Sleep apnea is a common sleep disorder that involves repeated breathing interruptions during sleep. These interruptions may occur hundred of times each night, and may be the result of structural abnormalities or brain malfunctions. During normal breathing, air passes through the nose, past the flexible structures in the back of the throat, including the soft palate, uvula and tongue. When a person is awake, the muscles hold this airway open. When they are asleep, these muscles relax and the airway usually stays open. Sleep apnea occurs when the upper airway and airflow are blocked, causing the oxygen levels to drop in both in the brain and the blood, resulting in shallow breathing or breathing pauses during sleep. ...


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Smell Disorders

Smell disorders are common conditions of the olfactory sense. Smell disorders often exist in conjunction with taste disorders and can range from a distorted sense of smell to a complete loss of smell. This may be temporary or permanent, depending on the reason. Common causes of smell disorders may be colds, allergies, sinus infections and viral infections such as the flu. Aging is also a factor in loss of the sense of smell. Like sight and hearing, the sense of smell tends to weaken during the aging process. ...


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Snoring

Snoring is the sound created by vibrations of the soft palate when breathing is partially obstructed during sleep. Snoring is often a sign that the airway is partially blocked, usually by soft tissue in the throat. The flow of air causes the soft tissue to vibrate, which generates noise from the mouth or nose. While snoring is a common and usually harmless condition, it may sometimes indicate a serious health problem. Loud and habitual snoring can disrupt sleep and be irritating to sleep partners, resulting in relationship tensions. Snoring is more common in men than women and occurs more often in older people and those who are overweight. ...


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Sulcus Vocalis

Sulcus vocalis is a voice disorder that causes perpetual hoarseness, vocal weakness and voice fatigue. The condition results from a thinning or loss of a layer of tissue along the vocal cord (vocal fold) called the superficial lamina propria. This layer of tissue normally vibrates during the production of sound. When it diminishes or disappears, a linear indentation called a sulcus is formed along the affected vocal cord and the patient has difficulty speaking. The raspy voice quality produced may ebb and flow, but will be ongoing without treatment. ...


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Swallowing Therapy

Patients that suffer from dysphagia, or difficulty swallowing may benefit from a form of treatment called swallowing therapy. Working with a speech pathologist, the patient will learn special exercises to improve the functioning of muscles associated with swallowing. Depending on the individual patient, swallowing therapy may also include a change in diet. ...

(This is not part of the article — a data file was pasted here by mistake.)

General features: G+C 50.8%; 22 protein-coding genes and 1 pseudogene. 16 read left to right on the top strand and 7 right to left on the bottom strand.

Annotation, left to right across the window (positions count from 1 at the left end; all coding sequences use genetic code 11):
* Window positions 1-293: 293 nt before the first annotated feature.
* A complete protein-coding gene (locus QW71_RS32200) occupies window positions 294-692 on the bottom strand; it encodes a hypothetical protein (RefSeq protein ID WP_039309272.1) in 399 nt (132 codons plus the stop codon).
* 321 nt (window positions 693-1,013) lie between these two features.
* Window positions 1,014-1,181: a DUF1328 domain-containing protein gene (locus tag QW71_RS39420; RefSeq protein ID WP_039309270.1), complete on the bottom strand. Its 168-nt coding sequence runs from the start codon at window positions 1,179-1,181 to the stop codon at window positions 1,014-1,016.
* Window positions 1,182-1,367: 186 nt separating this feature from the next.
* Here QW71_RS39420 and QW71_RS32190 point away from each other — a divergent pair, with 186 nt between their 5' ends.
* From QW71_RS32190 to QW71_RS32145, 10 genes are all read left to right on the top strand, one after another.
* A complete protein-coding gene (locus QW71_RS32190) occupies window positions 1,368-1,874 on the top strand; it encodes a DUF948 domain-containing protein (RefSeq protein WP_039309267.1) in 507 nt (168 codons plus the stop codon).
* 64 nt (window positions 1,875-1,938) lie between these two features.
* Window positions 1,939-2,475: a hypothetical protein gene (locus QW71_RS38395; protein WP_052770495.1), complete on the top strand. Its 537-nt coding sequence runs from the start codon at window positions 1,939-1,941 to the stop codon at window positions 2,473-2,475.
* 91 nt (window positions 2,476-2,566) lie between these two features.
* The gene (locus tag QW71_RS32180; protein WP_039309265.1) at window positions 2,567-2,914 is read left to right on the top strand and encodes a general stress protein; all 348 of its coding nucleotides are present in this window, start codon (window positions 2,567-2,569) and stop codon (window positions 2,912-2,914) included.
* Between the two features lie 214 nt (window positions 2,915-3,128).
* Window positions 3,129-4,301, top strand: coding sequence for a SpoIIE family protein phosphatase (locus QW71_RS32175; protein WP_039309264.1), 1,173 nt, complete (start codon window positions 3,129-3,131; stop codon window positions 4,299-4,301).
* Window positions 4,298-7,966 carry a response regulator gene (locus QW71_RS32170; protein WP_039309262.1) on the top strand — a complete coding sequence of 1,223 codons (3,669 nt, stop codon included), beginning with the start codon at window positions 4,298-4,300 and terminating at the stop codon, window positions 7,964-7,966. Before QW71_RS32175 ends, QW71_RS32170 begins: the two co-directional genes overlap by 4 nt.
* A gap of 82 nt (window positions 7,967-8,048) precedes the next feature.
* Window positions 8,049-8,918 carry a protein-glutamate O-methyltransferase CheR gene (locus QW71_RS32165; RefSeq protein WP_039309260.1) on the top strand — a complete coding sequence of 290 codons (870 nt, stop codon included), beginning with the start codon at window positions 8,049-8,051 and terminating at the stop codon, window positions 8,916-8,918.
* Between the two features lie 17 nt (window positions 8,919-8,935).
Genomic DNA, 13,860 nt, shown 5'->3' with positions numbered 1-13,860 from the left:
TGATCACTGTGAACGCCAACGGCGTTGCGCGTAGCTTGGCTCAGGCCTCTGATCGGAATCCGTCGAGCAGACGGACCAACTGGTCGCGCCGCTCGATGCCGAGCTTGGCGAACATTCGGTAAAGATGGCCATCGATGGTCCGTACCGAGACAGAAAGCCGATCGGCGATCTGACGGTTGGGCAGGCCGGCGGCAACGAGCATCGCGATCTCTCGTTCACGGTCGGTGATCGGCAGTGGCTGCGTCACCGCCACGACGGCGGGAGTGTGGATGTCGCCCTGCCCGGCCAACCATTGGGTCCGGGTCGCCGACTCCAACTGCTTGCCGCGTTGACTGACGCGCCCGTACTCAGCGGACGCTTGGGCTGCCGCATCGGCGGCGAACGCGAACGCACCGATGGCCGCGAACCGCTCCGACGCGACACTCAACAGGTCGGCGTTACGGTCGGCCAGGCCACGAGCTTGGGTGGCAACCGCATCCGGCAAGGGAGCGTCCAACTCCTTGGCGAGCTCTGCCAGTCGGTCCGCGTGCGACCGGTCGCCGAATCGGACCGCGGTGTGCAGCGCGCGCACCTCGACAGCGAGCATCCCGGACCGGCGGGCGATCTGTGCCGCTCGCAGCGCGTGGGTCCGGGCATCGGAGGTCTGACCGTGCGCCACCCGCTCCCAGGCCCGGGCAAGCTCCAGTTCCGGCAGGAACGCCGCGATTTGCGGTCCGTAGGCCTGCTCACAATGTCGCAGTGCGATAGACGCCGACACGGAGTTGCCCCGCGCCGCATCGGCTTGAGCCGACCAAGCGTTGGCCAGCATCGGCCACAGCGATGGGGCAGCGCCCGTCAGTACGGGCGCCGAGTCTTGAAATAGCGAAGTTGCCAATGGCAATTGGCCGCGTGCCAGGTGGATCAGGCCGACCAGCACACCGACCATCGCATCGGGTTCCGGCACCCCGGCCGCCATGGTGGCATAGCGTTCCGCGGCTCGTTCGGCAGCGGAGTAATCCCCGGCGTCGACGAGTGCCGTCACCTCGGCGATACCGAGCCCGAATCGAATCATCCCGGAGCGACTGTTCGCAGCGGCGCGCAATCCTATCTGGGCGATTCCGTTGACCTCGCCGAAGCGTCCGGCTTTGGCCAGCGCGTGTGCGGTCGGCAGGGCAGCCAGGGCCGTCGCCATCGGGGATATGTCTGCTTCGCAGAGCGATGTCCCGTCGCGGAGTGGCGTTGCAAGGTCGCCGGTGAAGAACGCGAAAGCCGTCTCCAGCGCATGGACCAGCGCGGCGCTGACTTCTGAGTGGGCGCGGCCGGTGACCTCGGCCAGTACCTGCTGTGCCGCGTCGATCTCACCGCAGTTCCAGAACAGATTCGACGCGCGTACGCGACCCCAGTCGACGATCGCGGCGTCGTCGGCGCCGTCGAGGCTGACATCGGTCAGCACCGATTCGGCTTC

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Taste Disorders

Taste disorders are common conditions that affect the chemosensation system. They are closely related to smell disorders and affect the olfactory and gustatory nerves that affect smell and taste. Taste disorders may affect the ability to taste certain foods or tastes, the loss of taste, or it may result in an unpleasant taste in the mouth that remains, even where there is no food in the mouth. Taste and smell disorders are common conditions that affect many people each year. ...


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Tinnitus

Tinnitus is a sensation of noise in the ears which may manifest itself as ringing, clicking, or hissing. Tinnitus is extremely common, experienced by as many as one in five individuals. Usually not a serious medical problem, tinnitus can nonetheless be extremely intrusive, affecting the patient's quality of life. It is often considered a symptom, caused by an underlying condition such as a problem with the inner or middle ear. Although it is often not a serious health problem, if tinnitus persists, it can cause fatigue, depression, anxiety, and problems with memory and concentration. ...


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Tonsillectomy

A tonsillectomy is the surgical removal of the tonsils, the two pads located at either side of the back of the throat. The tonsils serve as part of the immune system, a first line of defense for pathogens entering the mouth or nose. Because of their function, they may become infected or inflamed and, in some cases, may require surgical removal. Tonsillectomies are more commonly performed on children than adults. A tonsillectomy may be necessary when an individual has recurring episodes of tonsillitis or an ongoing infection that has not healed with other treatment. Surgery may also be required if enlarged tonsils block airways, leading to sleep apnea, swallowing problems or difficulty eating. Rarely, a tonsillectomy may be performed to treat a malignancy of the tonsils. ...


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Tonsillitis

Tonsillitis is an inflammation of the tonsils, the two pads of lymphoid tissue at the back of the throat. The tonsils are part of the immune system, functioning as the first line of defense against pathogens entering the body through the nose or mouth. Because of their role is protecting the body against infections, they can easily become infected or inflamed themselves. The immune function of the tonsils diminishes after puberty, so tonsillitis, a common ailment in children, is not usually found in adults. Tonsillitis is most often caused by a virus or a bacteria, usually a type of Streptococcus, but may also result from a fungal or parasitic infection. Although usually not considered a serious disorder, severe or untreated tonsillitis may result in complications. ...